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Response of vegetation and breeding birds to the removal of cattle on the San Pedro River, Arizona (U.S.A.)

Conservation Biology

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Abstract

In late 1987 cattle were removed from the San Pedro Riparian National Conservation Area ( NCA ) in southeastern Arizona ( U.S.A. ). We monitored vegetation density and abundance of birds during the breeding season during 1986a??1990 in riparian, mesquite grassland, and Chihuahuan desert-scrub communities in the NCA. The density of herbaceous vegetation increased four- to six-fold in riparian and mesquite grassland communities. Little change occurred in herbaceous vegetation in desert scrub, or in the density of shrubs or trees in any of the communities. Of 61 bird species for which sufficient data were collected, mean detections per kilometer increased for 42 species, 26 significantly, and decreased for 19 species, 8 significantly. The number of individuals of all avian species detected on surveys increased each year from 103/kilometer in 1986 to 221/kilometer in 1991, an average annual increase of 23% ( p < 0.001 ). The largest increases occurred in riparian species, open-cup nesters, Neotropical migrants, and insectivores. Species of the Chihuahuan desert-scrub, in which vegetation changed the least, showed the smallest increases. Only a few of the species showed increasing regional trends for the same period, as demonstrated by the North American Breeding Bird Survey; thus, increases on the San Pedro Riparian NCA were likely caused by the change in local conditions, not by regional effects. Our results suggest that removing cattle from riparian areas in the southwestern United States can have profound benefits for breeding birds.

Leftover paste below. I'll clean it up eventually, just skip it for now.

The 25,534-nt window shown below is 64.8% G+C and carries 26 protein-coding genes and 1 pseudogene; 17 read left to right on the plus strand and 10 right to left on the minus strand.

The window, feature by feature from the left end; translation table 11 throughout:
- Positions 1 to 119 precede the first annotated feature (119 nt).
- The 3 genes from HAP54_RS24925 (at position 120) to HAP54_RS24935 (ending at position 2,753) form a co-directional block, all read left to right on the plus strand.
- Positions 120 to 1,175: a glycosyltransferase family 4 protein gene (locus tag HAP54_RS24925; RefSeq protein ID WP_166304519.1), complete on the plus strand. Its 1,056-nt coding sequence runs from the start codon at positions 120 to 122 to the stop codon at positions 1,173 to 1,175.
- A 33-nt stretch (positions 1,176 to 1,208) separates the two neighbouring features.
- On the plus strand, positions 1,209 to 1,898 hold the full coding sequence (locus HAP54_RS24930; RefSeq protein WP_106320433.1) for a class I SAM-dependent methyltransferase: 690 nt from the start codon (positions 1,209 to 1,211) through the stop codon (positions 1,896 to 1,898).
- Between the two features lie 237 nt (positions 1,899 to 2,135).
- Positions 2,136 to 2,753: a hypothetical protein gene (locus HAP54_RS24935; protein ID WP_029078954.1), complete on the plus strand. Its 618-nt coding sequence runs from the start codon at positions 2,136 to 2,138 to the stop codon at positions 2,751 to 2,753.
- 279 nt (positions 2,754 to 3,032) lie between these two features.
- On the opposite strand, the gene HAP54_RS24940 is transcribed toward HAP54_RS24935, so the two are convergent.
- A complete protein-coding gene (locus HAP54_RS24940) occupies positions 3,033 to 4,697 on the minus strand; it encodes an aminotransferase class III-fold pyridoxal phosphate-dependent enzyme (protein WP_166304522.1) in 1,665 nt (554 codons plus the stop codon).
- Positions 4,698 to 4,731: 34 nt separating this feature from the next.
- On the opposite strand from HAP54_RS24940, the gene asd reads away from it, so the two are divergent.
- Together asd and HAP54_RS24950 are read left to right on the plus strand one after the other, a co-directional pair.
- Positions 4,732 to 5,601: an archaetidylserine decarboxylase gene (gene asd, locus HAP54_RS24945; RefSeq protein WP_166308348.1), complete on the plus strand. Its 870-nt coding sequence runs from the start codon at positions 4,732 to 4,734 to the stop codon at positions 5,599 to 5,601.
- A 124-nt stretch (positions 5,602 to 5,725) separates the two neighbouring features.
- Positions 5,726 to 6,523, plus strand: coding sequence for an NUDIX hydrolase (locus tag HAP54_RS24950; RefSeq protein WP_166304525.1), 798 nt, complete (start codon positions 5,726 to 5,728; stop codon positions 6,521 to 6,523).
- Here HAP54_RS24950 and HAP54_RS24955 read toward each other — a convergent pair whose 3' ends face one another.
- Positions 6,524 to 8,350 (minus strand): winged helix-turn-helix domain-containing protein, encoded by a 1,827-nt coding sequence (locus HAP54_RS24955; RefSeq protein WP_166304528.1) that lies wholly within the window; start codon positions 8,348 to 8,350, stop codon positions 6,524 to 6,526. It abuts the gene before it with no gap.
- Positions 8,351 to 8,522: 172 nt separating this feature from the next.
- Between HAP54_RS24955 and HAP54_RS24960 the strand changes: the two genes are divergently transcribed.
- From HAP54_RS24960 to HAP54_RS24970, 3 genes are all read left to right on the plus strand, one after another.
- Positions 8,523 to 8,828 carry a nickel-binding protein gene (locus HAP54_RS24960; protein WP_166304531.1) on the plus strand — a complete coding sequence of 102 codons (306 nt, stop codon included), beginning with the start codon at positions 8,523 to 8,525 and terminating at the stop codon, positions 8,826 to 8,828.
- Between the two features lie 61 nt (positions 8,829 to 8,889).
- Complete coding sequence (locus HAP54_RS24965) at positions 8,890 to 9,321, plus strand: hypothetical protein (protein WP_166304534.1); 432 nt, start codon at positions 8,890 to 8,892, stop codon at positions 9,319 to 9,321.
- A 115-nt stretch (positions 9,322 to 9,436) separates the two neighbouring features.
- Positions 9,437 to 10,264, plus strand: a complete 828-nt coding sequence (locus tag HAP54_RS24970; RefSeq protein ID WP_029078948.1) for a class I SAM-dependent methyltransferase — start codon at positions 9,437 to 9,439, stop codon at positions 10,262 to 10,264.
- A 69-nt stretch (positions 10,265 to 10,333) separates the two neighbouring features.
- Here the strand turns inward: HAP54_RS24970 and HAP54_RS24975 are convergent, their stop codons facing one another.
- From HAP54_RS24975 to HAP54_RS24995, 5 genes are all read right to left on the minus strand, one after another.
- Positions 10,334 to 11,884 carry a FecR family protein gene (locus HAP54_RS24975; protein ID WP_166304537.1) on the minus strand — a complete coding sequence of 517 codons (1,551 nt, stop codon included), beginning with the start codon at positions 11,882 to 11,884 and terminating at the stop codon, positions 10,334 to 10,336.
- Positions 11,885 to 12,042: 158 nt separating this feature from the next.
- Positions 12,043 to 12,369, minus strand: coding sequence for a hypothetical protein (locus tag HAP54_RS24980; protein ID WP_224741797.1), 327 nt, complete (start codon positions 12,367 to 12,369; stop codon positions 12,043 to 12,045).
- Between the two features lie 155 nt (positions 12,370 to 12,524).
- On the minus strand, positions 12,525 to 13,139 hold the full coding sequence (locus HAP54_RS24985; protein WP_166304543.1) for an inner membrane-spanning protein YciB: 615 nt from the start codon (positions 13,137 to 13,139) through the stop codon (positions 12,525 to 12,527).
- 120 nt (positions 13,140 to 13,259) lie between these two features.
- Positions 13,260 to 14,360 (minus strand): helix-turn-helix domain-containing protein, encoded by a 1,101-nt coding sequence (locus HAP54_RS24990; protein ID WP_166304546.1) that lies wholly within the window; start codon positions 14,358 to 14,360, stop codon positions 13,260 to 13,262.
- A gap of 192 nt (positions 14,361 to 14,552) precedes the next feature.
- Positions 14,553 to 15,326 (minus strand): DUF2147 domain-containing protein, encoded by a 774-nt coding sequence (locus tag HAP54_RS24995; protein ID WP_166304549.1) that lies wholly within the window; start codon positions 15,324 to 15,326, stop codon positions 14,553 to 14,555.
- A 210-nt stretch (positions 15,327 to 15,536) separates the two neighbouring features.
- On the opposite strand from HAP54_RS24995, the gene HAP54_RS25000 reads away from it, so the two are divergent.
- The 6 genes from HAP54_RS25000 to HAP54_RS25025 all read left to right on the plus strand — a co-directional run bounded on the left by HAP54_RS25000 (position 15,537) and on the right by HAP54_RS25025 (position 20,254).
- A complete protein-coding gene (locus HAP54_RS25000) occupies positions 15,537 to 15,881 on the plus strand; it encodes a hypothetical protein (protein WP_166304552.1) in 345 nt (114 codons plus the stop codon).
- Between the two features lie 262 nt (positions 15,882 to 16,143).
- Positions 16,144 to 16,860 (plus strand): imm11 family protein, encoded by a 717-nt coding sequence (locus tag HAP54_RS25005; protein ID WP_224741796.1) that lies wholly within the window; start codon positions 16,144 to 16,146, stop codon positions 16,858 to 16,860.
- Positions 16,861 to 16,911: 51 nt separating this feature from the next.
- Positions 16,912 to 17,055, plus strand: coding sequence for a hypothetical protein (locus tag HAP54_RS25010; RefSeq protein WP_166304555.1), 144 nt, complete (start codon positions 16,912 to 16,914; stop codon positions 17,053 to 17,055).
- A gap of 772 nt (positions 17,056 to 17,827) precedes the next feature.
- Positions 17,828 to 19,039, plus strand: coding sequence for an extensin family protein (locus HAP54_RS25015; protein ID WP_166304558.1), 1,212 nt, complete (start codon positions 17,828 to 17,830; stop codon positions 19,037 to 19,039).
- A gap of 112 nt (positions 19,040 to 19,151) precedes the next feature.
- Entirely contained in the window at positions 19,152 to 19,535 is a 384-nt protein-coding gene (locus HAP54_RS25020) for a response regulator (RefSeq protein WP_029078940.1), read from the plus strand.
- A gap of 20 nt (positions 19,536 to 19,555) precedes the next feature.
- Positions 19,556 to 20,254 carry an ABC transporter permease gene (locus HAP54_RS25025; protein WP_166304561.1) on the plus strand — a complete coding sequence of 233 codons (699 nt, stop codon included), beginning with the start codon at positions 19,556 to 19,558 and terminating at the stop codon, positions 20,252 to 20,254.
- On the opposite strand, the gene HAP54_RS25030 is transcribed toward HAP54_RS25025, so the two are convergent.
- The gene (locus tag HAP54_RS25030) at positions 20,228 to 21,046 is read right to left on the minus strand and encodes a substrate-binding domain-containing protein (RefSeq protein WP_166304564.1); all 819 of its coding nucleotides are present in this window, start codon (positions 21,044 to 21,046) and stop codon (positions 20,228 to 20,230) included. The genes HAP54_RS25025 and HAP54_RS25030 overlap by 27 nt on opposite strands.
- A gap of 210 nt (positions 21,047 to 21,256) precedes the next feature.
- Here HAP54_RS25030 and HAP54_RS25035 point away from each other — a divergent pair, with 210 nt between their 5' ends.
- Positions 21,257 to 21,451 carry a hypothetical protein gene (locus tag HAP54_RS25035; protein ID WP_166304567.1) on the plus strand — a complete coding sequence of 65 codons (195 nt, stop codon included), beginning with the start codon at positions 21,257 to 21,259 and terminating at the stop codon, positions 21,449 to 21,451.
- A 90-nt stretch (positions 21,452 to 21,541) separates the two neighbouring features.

Additional Publication Details

Publication type:
Article
Publication Subtype:
Journal Article
Title:
Response of vegetation and breeding birds to the removal of cattle on the San Pedro River, Arizona (U.S.A.)
Series title:
Conservation Biology
Volume
17
Issue:
2
Year Published:
2003
Language:
English
Contributing office(s):
Forest and Rangeland Ecosystem Science Center
Description:
p. 607-615
Larger Work Type:
Article
Larger Work Subtype:
Journal Article
First page:
607
Last page:
615
Number of Pages:
9